Not too long ago houses were for living in and property was for doing something productive with. But these days, property is seen as something to make money out of just by owning for a while then selling.
It is a problem. Every time someone buys a house they don’t intend to live in, land they don’t intend to farm, or a commercial premise they don’t intend to run a business in, they make it that much harder for people who need a home, want to be farmers or to run their own business.
Even middle income earners can’t afford to buy a house in many parts of New Zealand. Small businesses and retailers struggle to rent affordable premises in good locations, much less buy them. And the most those who want to work on the land can aspire to is to manage a farm for an absentee landlord or corporation.
It may be politically expedient to blame residents of a particular country but it is irrelevant, and racist to boot. Absentee property owners drive up demand and with it the price of properties, whether they are New Zealanders, Asians, Alaskans, or Albanians. It doesn’t matter what country they live in. And the speculators who buy houses, land, or commercial property purely with the aim of making a quick profit by on selling it as soon as it increases in value, cause the most damage.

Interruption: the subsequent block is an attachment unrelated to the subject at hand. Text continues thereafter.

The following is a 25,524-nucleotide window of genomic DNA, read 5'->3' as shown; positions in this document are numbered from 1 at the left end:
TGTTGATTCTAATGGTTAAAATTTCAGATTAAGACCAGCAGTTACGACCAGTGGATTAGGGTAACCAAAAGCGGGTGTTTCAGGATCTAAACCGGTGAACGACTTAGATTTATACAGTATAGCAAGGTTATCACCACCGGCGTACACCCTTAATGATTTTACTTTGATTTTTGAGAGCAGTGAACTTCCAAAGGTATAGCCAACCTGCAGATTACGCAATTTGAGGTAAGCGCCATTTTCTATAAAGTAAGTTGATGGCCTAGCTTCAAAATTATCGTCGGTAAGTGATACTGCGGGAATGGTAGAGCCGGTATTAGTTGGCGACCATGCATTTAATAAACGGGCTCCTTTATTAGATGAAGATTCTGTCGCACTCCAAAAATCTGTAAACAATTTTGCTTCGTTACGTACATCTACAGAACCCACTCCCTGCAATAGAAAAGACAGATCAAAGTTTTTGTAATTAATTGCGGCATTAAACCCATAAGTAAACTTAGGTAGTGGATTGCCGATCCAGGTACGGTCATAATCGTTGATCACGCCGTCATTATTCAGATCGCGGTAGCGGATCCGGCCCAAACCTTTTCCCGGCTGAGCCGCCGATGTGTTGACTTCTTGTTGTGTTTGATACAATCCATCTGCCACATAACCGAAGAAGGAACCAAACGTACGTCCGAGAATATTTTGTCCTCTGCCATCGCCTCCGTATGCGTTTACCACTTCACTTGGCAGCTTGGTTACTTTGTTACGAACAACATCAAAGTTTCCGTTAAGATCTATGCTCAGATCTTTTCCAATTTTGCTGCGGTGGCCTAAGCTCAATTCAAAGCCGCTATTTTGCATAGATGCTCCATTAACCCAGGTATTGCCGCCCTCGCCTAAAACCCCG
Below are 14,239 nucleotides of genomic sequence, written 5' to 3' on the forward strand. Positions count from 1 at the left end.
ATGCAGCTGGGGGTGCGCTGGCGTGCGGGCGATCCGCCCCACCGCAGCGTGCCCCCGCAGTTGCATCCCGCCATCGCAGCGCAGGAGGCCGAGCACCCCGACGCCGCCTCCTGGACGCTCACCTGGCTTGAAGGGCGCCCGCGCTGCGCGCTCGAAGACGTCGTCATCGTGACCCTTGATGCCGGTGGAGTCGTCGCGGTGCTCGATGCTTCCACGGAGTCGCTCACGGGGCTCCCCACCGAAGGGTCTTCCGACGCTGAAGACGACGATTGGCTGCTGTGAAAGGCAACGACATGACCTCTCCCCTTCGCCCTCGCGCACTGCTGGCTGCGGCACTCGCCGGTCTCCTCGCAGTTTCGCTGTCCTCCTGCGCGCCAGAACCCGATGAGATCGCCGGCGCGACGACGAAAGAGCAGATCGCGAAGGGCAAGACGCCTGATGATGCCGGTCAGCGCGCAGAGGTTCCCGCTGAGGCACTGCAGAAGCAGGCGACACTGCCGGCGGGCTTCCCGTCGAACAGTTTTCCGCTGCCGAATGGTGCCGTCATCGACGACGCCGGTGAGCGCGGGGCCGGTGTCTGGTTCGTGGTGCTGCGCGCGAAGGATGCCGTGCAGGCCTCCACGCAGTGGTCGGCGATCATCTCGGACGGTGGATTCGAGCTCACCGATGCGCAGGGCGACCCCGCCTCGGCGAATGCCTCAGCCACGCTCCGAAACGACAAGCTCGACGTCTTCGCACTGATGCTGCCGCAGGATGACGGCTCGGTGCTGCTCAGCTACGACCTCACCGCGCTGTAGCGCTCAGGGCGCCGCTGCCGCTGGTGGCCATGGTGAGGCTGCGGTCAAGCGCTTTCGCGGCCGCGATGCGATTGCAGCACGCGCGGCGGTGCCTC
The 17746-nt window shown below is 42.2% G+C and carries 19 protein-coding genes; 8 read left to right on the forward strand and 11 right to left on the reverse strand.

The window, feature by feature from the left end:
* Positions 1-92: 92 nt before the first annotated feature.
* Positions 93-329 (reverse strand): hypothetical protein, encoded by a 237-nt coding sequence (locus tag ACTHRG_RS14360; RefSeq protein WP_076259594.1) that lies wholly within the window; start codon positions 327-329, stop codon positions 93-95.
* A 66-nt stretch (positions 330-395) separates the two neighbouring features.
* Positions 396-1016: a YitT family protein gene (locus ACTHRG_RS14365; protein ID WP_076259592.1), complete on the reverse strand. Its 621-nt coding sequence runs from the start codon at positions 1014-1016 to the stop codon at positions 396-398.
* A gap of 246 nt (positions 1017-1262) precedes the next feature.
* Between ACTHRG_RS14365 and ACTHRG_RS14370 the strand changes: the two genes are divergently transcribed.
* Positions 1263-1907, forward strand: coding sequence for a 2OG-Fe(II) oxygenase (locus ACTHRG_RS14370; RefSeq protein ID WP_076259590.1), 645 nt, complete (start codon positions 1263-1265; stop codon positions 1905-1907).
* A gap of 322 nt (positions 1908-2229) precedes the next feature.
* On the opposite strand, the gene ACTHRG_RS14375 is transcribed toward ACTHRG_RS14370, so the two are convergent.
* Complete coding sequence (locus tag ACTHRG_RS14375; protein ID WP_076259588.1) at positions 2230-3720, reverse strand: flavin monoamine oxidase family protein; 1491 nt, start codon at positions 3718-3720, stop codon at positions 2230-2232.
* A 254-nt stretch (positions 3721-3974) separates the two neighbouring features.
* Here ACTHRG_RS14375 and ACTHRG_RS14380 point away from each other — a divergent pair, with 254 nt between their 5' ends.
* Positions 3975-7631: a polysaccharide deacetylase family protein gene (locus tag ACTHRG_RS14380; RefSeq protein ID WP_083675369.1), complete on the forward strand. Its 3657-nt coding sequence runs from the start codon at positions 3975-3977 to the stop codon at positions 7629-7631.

Unpalatable as it is, inequality is the real villain. People on very high incomes have too much money in their pockets. They don’t need it to live on so they have to do something else with it and preferably use it to make even more money that they don’t need. Speculation on property is seen as a good bet.
If we agree that everyone is entitled to a warm dry home to live in and our land and commercial properties need to be affordable to foster businesses and create decent jobs for people, the debate we need to have as a country is not about who should be allowed to buy property here but about ways to reduce inequality and to discourage property speculation across the board.
Who should be allowed to buy property in New Zealand? People who want a house to live in, land to work on, or a premise from which to run their business must have top priority.